April 3, 2009

Iowa Court Says Gay Marriage Ban Unconstitutional

APA policy cited in Supreme Court decision

WASHINGTON—Iowa has become the third U.S. state in which marriage is legal for same-sex couples by virtue of the April 2, 2009, ruling of the Iowa Supreme Court in the case of Varnum v. Brien, No. 07-1499 (Iowa Sup. Ct., April 3, 2009).

The decision holds that Iowa's prior ban on same-sex marriage violated the equal protection clause of Iowa's state constitution. After reviewing the several justifications put forward by the defendant, the County that had denied the six couples' applications for marriage licenses, the Court concluded that the ban on same-sex marriage was not substantially related to any important governmental interest.

The Court also noted in particular that religious opposition was not a constitutional basis to justify a ban on same-sex marriage. The Court concluded that the appropriate remedy was to allow gay and lesbian people full access to the institution of civil marriage. The case was decided solely on the basis of a state constitutional claim for equal protection.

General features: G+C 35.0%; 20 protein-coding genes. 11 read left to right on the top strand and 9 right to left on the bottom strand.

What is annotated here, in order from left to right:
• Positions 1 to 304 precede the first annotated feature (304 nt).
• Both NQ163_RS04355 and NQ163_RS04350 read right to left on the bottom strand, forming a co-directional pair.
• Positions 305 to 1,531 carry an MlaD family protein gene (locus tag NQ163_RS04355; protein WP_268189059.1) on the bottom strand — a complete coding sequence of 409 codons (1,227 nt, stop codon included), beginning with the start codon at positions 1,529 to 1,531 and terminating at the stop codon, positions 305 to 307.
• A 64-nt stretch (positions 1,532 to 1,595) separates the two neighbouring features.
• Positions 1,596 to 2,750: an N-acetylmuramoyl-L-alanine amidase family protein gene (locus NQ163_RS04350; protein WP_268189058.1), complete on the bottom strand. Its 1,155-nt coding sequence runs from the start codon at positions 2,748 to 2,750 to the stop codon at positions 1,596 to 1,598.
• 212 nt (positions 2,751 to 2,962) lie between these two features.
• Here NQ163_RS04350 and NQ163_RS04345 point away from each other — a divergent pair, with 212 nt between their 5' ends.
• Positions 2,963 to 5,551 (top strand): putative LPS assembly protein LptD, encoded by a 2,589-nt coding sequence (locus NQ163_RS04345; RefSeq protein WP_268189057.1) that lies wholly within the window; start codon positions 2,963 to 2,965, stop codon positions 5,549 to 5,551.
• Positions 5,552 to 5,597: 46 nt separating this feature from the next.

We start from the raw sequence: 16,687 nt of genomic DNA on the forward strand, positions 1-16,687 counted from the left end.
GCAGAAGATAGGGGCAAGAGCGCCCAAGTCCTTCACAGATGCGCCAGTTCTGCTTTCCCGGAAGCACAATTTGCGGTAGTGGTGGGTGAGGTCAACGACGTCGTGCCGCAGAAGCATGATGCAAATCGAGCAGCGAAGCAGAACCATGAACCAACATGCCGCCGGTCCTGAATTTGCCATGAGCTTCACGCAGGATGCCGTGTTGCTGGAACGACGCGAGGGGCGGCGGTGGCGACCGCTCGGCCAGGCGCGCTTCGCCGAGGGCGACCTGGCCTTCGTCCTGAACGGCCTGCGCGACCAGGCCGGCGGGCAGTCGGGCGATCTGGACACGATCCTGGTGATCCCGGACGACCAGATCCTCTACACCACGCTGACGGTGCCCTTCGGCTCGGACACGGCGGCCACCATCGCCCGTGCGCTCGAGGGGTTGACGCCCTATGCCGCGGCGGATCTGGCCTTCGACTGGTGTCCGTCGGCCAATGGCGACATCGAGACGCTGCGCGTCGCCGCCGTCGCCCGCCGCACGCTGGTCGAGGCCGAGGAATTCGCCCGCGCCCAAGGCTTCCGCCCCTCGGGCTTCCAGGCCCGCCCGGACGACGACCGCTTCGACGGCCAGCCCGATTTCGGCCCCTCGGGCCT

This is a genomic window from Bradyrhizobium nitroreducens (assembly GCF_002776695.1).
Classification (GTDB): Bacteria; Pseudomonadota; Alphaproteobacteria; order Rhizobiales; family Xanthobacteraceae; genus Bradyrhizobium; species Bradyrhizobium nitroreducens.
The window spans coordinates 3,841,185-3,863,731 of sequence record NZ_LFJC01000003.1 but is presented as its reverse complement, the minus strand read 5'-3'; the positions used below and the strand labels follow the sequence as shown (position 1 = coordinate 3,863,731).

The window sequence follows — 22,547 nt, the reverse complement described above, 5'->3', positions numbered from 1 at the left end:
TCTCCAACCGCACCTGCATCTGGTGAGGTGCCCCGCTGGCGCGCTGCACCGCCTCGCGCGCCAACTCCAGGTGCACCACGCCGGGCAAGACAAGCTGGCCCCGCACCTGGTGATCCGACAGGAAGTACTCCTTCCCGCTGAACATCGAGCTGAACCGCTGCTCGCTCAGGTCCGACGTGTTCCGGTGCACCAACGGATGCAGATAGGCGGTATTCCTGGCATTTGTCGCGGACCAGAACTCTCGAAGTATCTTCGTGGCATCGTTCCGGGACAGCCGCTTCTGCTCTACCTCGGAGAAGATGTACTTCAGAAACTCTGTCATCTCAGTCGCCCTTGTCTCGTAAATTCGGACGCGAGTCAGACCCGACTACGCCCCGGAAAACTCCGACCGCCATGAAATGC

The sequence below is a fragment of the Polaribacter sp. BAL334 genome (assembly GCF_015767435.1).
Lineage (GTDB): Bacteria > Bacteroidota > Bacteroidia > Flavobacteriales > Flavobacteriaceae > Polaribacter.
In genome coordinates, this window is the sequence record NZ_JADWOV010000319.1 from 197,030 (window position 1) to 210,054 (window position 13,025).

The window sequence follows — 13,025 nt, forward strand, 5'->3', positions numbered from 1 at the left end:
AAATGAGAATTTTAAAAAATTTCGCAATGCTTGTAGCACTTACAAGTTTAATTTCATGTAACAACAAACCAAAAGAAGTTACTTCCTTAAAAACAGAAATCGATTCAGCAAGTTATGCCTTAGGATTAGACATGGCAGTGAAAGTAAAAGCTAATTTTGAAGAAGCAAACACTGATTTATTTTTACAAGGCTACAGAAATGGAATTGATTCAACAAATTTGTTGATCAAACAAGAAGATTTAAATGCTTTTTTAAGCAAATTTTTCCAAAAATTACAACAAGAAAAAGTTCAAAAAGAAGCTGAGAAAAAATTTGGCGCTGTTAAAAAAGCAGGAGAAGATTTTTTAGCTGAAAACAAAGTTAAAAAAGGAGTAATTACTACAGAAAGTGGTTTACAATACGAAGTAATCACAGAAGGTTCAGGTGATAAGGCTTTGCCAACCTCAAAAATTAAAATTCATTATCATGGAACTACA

In its decision, the court quoted the American Psychological Association policy on Sexual Orientation, Parents, and Children which states that “there is no scientific evidence that parenting effectiveness is related to parental sexual orientation: Lesbian and gay parents are as likely as heterosexual parents to provide supportive and healthy environments for children.” The APA filed an amicus brief in favor of the plaintiffs, six same-sex couples in committed relationships.

The social science contribution to this decision is apparent throughout the opinion. In the first pages of the opinion, the Court notes the APA as a “leading organization” that “weighed the available research and supported the conclusion that gay and lesbian parents are as effective as heterosexual parents in raising children” and quoted the APA's Resolution on Sexual Orientation, Parents and Children.

Generally, the Court's analysis and understanding of sexual orientation reveals that it carefully evaluated the research of numerous psychologists and other social scientists in reaching its decision.

The Iowa ruling builds on earlier decisions in California and Connecticut which relied on the same science in ruling against state laws limiting marriage rights to heterosexual couples.

The American Psychological Association (APA), in Washington, DC, is the largest scientific and professional organization representing psychology in the United States and is the world's largest association of psychologists. APA's membership includes more than 150,000 researchers, educators, clinicians, consultants and students. Through its divisions in 54 subfields of psychology and affiliations with 60 state, territorial and Canadian provincial associations, APA works to advance psychology as a science, as a profession and as a means of promoting human welfare.